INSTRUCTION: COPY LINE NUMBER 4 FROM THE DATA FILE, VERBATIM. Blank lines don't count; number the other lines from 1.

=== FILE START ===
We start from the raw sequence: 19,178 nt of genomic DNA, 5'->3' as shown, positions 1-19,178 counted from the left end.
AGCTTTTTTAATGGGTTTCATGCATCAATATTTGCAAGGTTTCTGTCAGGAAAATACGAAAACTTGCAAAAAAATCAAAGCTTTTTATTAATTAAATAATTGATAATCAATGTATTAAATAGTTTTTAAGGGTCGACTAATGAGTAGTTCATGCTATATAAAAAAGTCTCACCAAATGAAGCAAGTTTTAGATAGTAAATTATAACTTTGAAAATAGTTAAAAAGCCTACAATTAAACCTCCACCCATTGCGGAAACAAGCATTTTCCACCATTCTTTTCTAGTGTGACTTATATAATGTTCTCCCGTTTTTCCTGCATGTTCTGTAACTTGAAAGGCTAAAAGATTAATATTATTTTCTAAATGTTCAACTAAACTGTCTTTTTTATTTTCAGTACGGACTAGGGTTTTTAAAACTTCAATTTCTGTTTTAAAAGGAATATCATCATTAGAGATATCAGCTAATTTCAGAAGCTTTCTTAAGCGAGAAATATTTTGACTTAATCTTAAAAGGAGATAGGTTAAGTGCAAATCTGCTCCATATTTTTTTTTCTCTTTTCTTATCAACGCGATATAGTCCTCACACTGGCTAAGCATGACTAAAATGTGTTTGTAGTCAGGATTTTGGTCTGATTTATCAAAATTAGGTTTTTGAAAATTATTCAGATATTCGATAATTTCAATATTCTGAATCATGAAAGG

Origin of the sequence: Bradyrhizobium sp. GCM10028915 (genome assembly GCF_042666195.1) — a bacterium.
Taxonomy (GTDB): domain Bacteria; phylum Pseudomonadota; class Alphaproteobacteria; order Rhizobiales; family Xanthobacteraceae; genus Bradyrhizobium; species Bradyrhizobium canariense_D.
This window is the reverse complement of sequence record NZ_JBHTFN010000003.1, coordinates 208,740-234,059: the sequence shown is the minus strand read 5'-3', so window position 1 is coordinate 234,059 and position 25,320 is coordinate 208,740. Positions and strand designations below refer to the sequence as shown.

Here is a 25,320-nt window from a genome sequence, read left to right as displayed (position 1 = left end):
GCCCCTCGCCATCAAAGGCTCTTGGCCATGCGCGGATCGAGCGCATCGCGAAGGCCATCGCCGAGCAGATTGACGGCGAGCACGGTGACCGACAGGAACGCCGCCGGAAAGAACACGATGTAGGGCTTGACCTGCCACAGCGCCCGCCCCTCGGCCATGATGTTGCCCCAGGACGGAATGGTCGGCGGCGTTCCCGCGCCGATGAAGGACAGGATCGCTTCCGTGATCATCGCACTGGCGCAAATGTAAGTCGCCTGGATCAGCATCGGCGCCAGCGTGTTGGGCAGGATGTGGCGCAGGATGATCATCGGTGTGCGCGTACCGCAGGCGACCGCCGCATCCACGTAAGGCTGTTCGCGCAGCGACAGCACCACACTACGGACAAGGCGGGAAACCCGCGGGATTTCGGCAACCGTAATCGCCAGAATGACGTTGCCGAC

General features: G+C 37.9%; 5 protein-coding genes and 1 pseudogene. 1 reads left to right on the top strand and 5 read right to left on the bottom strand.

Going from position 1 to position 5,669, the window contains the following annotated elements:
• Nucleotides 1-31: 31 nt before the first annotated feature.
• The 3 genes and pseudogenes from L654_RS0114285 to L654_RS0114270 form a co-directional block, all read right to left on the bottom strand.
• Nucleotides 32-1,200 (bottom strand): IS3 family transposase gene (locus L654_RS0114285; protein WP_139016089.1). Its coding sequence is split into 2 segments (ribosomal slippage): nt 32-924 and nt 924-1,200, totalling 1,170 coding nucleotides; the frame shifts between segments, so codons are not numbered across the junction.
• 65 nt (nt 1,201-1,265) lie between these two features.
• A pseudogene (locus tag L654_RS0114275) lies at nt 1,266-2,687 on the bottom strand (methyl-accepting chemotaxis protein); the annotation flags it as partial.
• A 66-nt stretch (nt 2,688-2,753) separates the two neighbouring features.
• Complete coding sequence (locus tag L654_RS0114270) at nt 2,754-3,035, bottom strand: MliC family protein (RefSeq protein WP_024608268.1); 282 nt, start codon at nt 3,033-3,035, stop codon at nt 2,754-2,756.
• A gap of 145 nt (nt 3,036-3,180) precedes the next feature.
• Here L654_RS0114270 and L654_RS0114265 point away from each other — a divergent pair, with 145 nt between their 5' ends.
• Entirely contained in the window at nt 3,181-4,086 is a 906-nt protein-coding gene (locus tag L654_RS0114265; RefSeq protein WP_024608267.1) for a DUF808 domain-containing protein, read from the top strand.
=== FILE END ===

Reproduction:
Taxonomy (GTDB): domain Bacteria; phylum Pseudomonadota; class Alphaproteobacteria; order Rhizobiales; family Xanthobacteraceae; genus Bradyrhizobium; species Bradyrhizobium canariense_D.